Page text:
“We certainly wouldn’t want to do anything that would needlessly take opportunity away from guys that I think can impact us,” he continued. “If we see ways that we can help our club, we should look any of those. Some of those might be more linear where it’s very clear and some of them might be less obvious but are still possibilities we need to work through and stones we need to turn over.”
Though it’s possible (and maybe even likely) that the Sox won’t make any major trades in the next few weeks, Bloom and his lieutenants will surely be active in talks with clubs around the league. Bloom said this year’s action -- unsurprisingly -- is a little bit delayed because the MLB draft was moved from mid-June to last weekend. Now that the draft is over, Bloom said, talks have picked up significantly in the past three or four days.
Bloom didn’t rule out adding a rental player but reaffirmed the organization’s preference to add players who are under contract past 2021.
“That’s always a positive,” Bloom said about adding players with control. “It’s not the only possibility we would look at. As we have for the last year-plus, if we get an opportunity acquire someone who can be a part of this beyond just this year, that’s a good thing and something we need to factor in.”
As he approaches his second trade deadline with the Red Sox, Bloom faces a much different mission than he did during his first go-around. Last year, with the Sox out of contention, he was tasked with offloading veterans Heath Hembree, Mitch Moreland, Kevin Pillar and Brandon Workman. Now, he faces the exciting possibility of fortifying a World Series contender.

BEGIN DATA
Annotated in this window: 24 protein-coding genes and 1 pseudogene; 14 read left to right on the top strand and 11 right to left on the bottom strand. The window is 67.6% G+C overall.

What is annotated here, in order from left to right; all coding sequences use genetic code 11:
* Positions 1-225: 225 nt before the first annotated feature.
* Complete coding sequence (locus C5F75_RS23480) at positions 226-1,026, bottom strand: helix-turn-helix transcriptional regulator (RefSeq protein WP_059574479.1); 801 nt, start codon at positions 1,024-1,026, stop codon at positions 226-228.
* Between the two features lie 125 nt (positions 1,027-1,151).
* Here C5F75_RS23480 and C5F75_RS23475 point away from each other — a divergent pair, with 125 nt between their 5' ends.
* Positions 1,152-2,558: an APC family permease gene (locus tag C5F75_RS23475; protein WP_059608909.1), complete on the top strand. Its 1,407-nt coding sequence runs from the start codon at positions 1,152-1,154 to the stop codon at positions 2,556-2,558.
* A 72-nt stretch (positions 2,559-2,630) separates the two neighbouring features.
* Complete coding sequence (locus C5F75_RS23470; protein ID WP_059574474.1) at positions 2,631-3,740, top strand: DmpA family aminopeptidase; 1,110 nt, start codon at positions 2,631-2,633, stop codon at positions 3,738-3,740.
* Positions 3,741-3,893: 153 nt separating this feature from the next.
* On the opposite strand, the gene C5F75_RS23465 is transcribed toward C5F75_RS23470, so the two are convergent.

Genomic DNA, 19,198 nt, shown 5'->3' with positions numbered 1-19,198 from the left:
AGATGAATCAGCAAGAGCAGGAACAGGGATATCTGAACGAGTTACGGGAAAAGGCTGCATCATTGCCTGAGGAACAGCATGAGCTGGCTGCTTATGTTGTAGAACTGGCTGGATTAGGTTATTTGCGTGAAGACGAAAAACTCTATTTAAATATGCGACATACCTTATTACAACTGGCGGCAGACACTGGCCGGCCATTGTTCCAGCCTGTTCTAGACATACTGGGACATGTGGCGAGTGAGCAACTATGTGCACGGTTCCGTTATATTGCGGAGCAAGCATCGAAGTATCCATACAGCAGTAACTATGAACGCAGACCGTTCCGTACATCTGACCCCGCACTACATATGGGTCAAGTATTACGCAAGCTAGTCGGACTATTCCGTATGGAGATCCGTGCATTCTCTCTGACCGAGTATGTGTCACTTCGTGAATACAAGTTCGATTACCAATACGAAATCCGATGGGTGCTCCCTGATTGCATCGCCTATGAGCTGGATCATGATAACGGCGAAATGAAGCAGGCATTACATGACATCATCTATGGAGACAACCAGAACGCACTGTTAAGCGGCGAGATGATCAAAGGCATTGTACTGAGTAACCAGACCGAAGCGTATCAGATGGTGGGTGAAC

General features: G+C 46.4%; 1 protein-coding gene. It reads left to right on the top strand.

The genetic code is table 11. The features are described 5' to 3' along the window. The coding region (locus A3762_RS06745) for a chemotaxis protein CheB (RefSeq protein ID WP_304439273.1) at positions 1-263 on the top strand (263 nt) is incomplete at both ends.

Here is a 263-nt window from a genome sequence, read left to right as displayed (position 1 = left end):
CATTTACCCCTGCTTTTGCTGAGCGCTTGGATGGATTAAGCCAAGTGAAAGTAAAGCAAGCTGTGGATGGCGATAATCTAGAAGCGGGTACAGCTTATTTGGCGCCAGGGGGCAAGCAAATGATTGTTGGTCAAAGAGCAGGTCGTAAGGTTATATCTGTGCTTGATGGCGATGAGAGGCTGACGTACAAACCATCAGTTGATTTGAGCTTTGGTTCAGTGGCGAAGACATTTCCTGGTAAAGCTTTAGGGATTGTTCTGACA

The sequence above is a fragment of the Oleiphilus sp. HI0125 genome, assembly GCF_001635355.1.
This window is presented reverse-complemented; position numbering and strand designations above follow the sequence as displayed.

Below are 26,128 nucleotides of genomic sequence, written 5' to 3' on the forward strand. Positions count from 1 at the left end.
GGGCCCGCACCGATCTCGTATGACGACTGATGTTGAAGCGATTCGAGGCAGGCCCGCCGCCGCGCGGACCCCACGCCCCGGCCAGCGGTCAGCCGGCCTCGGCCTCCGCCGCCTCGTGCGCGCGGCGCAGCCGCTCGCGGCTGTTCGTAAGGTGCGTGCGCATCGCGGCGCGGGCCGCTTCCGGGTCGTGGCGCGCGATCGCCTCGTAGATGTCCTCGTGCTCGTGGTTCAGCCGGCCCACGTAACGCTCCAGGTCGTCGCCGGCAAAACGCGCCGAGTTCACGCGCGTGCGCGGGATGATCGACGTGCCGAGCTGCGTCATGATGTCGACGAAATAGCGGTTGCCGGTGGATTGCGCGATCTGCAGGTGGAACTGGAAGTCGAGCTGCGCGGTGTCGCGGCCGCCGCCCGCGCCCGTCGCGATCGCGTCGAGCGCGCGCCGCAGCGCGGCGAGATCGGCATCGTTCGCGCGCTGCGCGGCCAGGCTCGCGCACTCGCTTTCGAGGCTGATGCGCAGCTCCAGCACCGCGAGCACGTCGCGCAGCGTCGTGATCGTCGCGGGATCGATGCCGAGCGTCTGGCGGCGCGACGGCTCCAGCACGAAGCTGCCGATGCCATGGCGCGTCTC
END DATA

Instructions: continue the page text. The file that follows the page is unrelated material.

“Last year, we knew we had the ability to move the organization in a good direction given the season we were going through,” he said. “But emotionally, it stinks when you’re in that position. We do this to win championships. When you’re in a position to do that, it makes everything more fun.”
Though Duran was brought up right at the beginning of the second half of the season, Bloom said that wasn’t always the plan. The outfielder’s Triple-A performance -- in addition to injuries to Gonzalez and Santana leaving the Sox a little bit short on position players -- led to the call.
“As Jarren had built the season he has been building and made it clear he was moving in the right direction with things we wanted to see from him, we started having more and more conversations within our front office and with (Cora) and the staff about the best way and the best time to integrate him,” Bloom said. “I don’t think we can say we are so smart as to be able to nail it perfectly and have a perfect process to determine that, so there’s a lot of different things that go into it. Basically, we felt this was the right time and the right time to challenge him with this next step.”